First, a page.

Updated 04/04/12 – 9:15 p.m.
CHICAGO (CBS) — A salmonella alarm — possibly linked to sushi — has spread to Illinois.
Health officials say eight people in Illinois, three in the suburbs and five in Chicago, are among 93 nationwide who have been sickened by an outbreak of salmonella, apparently linked to spicy tuna rolls. However, federal health officials have not officially determined the source.
One official says the eight confirmed were reported between Feb. 11 and March 12, requiring two people to be hospitalized. A source has not been confirmed, but reports say many of those stricken had eaten sushi or sashimi before becoming sick.
Melanie Arnold of the Illinois Public Health Department said: “Were Looking at .. a fairly unusual strain of salmonella.” She said most people recover after getting sick, and symptoms–fever and abdominal cramping–last for up to 72 hours.
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A Chicago food safety expert told CBS2’s Mike Parker she’s not surprised that sushi, particularly spicy tuna rolls, are prime suspects in the outbreak. Dr. Kantha Shelke said that delicacy with its raw tuna, rolled by hand with spices and white rice into rolls of seaweed, are handled a lot by food preparers.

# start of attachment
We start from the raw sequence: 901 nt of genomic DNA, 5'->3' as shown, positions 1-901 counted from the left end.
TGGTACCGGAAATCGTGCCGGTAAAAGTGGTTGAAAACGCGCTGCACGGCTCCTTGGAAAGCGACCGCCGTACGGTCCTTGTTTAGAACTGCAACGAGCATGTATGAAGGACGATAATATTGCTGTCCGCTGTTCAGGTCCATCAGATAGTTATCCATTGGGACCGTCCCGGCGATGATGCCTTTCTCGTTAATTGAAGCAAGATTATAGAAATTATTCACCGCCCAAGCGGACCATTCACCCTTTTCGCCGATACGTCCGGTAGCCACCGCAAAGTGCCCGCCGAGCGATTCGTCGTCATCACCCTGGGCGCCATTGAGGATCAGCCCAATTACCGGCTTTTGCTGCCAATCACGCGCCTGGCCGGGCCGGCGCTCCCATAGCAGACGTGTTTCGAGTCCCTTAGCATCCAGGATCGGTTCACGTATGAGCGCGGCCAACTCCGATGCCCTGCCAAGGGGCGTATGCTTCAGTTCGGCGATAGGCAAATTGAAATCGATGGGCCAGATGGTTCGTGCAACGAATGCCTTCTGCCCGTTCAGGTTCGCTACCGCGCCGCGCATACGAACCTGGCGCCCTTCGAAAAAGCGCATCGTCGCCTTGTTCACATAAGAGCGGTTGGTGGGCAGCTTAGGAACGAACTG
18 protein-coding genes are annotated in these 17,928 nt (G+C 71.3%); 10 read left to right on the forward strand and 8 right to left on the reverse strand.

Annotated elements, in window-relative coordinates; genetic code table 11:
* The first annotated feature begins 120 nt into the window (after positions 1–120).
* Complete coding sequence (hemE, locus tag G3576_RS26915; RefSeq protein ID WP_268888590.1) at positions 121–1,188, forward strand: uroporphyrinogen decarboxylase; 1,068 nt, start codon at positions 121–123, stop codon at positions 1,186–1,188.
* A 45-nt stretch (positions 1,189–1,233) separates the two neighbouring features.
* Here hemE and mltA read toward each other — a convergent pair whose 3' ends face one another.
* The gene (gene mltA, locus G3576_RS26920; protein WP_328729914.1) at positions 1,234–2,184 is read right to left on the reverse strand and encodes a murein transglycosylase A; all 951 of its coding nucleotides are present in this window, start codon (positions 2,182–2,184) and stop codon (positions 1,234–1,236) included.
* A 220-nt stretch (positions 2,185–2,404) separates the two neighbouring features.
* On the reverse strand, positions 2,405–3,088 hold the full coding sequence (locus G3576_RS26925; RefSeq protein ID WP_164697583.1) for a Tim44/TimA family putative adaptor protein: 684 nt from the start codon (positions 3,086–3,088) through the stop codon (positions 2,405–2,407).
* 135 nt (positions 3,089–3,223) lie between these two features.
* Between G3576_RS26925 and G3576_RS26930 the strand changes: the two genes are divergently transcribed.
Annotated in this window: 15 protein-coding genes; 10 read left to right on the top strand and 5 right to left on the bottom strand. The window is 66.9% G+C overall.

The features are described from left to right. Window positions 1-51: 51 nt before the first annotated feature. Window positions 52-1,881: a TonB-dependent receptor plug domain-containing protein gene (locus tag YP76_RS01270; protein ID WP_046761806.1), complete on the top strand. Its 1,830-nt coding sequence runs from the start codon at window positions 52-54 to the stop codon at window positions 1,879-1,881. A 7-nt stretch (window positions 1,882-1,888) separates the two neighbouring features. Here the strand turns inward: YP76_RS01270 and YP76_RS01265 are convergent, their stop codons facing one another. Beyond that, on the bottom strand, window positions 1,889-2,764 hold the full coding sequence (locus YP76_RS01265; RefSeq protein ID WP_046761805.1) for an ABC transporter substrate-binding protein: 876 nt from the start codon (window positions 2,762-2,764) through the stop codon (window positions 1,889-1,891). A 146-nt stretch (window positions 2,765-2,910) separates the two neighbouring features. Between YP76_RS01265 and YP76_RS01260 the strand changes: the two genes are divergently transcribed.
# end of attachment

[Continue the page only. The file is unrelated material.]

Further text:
“And so,” she said, “it’s possible that it gets contaminated every step of the way.”
Shelke said the temperature of the raw fish is also an issue. Restaurants should keep it at 40 degrees or less and it should be eaten within two hours after it is prepared. Freezing and then refreezing it can be a danger.
“If it was not thawed out properly,” she warned, “ and the temperature conditions weren’t correct, if it had been thawed out a little too long, it’s been sitting out at the wrong temperature, that’s when the problem starts.”
The U.S. Food and Drug Administration and the U.S. Centers for Disease Control and Prevention are working together to isolate the source or sources of the problem. If you think you’ve been made sick by what you’ve eaten, you should see your doctor.